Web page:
New International Version (NIV) translation

This translation is commonly used in many non-Catholic Christian churches. Its clear language is good for study or prayer. I especially like the NIV for the book of Proverbs, where it does a great job expressing the short, image-filled teachings of Proverbs in similar English form. The NIV is available in many editions that include special purpose added material, such as the Life Application Study Bible, the Men's Devotional Bible, and the Women of Faith Study Bible. This added material can be quite useful. However, it may also reflect Christian theology that differs from Catholic theology, which can make it confusing to Catholics. You will not find a complete Catholic Bible in the NIV. Available online at BibleGateway.com.

The NIV is good to use as a comparative translation. If you want one of the special editions, be sure to review the added material for viewpoints that seem unfamiliar to you as a Catholic.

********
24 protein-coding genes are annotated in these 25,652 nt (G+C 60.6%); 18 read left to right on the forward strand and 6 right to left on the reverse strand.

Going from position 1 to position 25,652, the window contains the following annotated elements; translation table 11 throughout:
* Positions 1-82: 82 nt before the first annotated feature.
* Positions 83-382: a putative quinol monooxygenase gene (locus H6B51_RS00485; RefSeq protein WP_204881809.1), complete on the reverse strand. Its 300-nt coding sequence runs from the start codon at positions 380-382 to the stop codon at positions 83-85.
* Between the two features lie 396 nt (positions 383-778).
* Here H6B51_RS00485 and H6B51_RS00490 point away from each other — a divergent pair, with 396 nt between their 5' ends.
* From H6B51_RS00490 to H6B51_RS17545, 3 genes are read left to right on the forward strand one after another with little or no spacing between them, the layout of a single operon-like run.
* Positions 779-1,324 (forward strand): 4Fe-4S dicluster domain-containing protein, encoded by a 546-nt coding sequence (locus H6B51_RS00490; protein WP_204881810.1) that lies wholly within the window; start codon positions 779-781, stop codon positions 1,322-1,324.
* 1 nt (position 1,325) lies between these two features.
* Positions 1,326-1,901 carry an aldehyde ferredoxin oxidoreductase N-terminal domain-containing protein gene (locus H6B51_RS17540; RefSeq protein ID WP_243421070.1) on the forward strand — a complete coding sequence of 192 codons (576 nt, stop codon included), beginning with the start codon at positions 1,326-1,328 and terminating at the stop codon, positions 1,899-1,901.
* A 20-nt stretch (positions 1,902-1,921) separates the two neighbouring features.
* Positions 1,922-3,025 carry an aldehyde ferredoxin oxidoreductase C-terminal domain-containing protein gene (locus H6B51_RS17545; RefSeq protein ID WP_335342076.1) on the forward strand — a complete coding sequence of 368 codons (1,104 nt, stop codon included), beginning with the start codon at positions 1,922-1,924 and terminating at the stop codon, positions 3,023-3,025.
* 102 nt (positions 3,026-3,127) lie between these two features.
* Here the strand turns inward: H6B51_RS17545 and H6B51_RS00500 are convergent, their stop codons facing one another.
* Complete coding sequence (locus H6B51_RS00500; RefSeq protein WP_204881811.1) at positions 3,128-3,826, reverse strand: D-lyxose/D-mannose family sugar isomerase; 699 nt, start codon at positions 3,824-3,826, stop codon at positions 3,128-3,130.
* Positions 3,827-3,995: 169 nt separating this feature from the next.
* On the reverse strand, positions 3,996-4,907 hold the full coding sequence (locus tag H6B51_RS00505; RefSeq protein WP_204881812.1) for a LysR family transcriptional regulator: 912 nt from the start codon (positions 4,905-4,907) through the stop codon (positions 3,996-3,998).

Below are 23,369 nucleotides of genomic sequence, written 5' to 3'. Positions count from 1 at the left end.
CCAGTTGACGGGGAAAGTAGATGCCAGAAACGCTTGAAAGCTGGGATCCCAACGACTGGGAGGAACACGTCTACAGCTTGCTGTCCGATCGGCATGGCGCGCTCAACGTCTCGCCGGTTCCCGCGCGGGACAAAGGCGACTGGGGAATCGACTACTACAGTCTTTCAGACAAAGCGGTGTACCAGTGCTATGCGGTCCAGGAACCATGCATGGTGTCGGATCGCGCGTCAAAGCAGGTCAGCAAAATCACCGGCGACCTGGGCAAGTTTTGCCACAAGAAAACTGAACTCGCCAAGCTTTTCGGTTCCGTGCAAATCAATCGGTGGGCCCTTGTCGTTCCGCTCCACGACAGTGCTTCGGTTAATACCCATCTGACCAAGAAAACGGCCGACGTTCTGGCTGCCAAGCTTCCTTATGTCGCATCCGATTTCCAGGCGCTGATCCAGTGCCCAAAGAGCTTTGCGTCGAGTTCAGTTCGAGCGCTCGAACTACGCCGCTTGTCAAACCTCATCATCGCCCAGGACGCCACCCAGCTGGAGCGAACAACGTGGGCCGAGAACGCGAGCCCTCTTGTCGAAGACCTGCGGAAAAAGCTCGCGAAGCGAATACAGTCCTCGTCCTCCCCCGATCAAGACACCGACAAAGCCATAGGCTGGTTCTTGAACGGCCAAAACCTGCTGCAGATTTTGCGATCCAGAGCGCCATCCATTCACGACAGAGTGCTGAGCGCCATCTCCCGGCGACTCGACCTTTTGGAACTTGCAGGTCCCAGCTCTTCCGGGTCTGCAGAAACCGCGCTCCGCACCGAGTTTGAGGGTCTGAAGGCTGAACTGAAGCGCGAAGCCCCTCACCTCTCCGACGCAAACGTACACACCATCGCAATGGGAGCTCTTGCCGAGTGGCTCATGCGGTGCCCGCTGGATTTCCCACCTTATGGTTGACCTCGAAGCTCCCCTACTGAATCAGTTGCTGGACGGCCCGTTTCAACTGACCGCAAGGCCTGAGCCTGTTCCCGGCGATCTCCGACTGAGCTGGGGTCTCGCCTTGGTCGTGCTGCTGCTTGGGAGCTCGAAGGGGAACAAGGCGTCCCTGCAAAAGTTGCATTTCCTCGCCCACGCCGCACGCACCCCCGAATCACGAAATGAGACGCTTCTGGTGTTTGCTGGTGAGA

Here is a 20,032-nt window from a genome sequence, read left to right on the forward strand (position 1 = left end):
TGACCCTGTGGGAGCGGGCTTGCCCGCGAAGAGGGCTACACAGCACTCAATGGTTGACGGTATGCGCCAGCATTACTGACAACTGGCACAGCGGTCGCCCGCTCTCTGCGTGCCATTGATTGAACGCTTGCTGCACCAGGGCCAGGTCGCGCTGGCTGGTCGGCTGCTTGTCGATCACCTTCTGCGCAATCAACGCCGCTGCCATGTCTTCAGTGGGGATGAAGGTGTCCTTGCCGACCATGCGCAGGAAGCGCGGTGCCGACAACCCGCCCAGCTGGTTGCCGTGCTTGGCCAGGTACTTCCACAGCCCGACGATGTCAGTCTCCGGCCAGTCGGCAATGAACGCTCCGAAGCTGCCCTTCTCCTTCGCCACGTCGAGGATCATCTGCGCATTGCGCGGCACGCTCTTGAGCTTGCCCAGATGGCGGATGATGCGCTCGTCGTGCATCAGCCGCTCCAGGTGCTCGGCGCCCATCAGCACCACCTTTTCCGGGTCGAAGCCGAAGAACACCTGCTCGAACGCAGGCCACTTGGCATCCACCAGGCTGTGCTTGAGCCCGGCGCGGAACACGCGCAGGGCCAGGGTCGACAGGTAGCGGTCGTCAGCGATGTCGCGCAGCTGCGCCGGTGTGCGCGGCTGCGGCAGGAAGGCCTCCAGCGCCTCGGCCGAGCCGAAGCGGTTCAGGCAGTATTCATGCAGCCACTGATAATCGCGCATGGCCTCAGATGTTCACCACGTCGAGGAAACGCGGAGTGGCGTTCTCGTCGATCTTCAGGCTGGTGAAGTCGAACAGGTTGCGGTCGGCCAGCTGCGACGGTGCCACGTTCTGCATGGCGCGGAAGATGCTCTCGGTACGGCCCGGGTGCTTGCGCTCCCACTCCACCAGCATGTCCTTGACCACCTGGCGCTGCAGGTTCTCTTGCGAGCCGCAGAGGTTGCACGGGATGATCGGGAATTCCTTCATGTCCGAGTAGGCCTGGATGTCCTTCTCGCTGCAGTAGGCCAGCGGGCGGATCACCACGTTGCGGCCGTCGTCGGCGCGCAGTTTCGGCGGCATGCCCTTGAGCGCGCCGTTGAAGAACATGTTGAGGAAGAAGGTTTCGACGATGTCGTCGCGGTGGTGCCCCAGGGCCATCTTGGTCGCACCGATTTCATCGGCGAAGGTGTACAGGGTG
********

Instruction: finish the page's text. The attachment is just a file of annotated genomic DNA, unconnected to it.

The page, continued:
The Five Books of Moses:

A Translation with Commentary

By Robert Alter W.W. Norton & Co. (2004)

Robert Alter, a biblical scholar whose focus is the language and literary aspects of the Hebrew Bible, offers a translation of Genesis, Exodus, Leviticus, Numbers, and Deuteronomy that aims to produce the sound, style, concrete vocabulary, expressive sentence structures, and formal language of the Bible's Hebrew in English. His introduction teaches the reader about biblical Hebrew and the process of translation. His extensive notes to the text contain useful explanations of Hebrew words and identify literary aspects of the texts that truly help in understanding its meaning.

A beautiful translation that is also what I would call a literary study Bible for these foundational books. Students and teachers who have a special interest in the Pentateuch will appreciate Professor Alter's translation and insights.

Translations Not Useful for Modern Catholics